An unanticipated benefit of my daily practice of making the quilts is having a more structured day now. Before I started them I would have aimless, unproductive days with my time just frittered away. Now I see how I feel in the morning after a cup of coffee and either go to the studio right after breakfast and then exercise and do things for the home in the afternoon, or reverse that and end up in the studio after lunch. Our girls are grown and have full lives of their own now, and my husband is wonderful with all he does around the house. He does the grocery shopping, laundry, changes the sheets, and cleans the bathroom - how lucky am I?!?!? Having tried to find time for my art when I was working and raising a family makes me grateful for all the time I have now.

March 11, 2012

Artists and/or writers you admire?

Oh - many! Agnes Martin, Alexander Calder, Lenore Tawney, Gerhardt Richter, Andy Goldsworthy, Henry Moore, Louise Nevelson to name just a few. And writers? Kathleen Norris who wrote Dakota: A Spiritual Geography (we went to Punahou together - her dad was in the Navy, too), Barbara Cawthorne Crafton (The Sewing Room), Caroline Myss (Anatomy of the Spirit) Sena Jeter Naslund (Ahab's Wife), Sandra Boynton (Moo, Baa, La-La-La) ...I've drawn a blank on others for the moment!

April 28, 2012

Plans for the future?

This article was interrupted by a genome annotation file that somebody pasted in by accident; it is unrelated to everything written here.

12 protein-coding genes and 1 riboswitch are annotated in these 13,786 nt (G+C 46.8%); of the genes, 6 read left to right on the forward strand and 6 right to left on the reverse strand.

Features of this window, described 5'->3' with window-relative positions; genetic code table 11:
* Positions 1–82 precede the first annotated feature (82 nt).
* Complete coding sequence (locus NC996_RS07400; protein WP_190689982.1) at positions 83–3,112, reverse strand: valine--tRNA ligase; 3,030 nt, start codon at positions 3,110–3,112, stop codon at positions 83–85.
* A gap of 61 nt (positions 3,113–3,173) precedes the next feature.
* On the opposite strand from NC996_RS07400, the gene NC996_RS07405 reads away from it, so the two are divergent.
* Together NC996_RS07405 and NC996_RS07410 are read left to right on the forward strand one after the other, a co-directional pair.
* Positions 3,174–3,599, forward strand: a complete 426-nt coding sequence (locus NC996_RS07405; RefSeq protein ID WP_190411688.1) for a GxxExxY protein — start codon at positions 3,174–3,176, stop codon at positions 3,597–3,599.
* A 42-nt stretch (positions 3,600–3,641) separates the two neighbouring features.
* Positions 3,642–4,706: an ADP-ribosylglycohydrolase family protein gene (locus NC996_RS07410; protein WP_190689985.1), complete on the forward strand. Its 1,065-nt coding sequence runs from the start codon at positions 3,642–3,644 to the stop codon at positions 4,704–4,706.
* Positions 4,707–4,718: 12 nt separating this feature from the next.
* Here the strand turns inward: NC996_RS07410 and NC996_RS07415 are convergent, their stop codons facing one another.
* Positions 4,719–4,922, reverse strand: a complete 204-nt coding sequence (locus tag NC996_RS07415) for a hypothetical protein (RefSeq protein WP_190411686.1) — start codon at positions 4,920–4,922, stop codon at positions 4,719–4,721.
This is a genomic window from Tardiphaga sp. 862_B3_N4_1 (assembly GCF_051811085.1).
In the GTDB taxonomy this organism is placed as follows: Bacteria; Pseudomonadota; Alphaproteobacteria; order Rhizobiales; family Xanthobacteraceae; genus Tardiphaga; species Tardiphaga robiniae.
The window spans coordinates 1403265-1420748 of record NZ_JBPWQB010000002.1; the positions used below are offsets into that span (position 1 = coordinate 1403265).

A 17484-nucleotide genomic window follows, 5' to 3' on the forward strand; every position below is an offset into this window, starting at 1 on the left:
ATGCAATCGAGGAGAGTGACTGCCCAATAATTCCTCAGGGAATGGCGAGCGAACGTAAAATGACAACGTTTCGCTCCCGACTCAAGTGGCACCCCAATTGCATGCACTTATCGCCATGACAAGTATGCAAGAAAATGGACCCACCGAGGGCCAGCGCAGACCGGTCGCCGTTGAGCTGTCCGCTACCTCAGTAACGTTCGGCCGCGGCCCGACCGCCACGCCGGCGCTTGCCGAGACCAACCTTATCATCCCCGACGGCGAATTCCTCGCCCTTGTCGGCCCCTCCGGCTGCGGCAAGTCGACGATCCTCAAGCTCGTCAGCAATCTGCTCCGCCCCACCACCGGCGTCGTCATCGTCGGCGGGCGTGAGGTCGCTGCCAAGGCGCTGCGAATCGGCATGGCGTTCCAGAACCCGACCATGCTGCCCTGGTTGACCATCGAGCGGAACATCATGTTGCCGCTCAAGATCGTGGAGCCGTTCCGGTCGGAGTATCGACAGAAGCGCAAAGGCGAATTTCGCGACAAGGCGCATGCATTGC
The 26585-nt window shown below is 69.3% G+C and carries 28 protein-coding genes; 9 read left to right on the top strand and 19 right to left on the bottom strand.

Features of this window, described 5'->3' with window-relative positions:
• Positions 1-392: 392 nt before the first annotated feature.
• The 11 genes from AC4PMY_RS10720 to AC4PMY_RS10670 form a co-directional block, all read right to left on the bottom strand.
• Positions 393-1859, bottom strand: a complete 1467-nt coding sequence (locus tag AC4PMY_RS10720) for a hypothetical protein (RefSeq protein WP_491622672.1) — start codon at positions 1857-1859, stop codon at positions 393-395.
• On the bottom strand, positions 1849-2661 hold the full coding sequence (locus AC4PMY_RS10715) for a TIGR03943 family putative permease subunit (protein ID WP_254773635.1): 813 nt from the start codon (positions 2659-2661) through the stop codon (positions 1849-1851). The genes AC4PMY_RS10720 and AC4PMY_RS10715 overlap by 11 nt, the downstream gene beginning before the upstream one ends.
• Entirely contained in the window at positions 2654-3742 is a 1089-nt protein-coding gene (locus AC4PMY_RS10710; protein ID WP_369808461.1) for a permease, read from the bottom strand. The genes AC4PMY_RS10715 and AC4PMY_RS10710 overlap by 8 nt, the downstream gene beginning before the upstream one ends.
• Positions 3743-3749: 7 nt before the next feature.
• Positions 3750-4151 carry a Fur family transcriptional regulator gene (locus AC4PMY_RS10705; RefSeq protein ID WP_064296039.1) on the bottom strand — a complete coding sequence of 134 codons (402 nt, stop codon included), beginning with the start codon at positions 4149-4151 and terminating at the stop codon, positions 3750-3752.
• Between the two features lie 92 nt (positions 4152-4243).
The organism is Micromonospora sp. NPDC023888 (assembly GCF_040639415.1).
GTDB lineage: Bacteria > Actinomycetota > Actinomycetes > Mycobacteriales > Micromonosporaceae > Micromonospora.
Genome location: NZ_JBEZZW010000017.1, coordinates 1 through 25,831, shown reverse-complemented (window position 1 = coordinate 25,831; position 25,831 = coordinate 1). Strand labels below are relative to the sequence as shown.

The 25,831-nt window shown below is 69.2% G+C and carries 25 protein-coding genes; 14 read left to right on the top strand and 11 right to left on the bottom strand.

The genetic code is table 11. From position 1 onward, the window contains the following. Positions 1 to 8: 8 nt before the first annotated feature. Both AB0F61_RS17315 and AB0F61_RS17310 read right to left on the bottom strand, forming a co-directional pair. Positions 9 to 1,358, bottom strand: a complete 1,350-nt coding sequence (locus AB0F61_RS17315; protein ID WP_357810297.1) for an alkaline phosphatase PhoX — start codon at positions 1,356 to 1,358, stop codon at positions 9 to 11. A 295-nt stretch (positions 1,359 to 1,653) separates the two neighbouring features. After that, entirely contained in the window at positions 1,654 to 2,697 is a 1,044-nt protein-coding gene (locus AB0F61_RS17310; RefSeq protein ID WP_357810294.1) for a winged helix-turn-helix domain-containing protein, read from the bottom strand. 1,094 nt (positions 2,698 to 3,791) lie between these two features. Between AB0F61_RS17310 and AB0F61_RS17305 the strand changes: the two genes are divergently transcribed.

Happily continue what I'm doing now. Take time out to travel with my husband every now and then, and to always be available to my family (and puppy Jake!) when they need me.

April 8, 2012

If you could gather a few folks from any period in history for an evening of lively and fascinating conversation, who might be on your guest list?

What a fun question! I think I'd have a Ladies Night even though there are some great men I'd love to invite for another time. I'd have a small, but varied group: Madeline Albright, Mary Magdelene, Marilyn Monroe, and Louise √Člisabeth Vig√©e Le Brun - the 18th century French painter. All unique women who were influential in different but powerful ways. I'd love to hear how their paths were similar and/or different, whether they found being female to be a curse 
or a gift, and what words of wisdom they would offer today's young women.

April 1, 2012

Delighted to share these beautiful pieces with you!  Please visit Karen Anne at her Etsy shop, blog and on flickr!



  1. Thank you so much for featuring my work, Patti. I'm amazed at the journey these little quilts have taken me on so far. They've allowed me to meet new people, make new friends, and think about my work in new ways. I've loved discovering the wonderful art produced by so many of your followers and look forward to exploring more!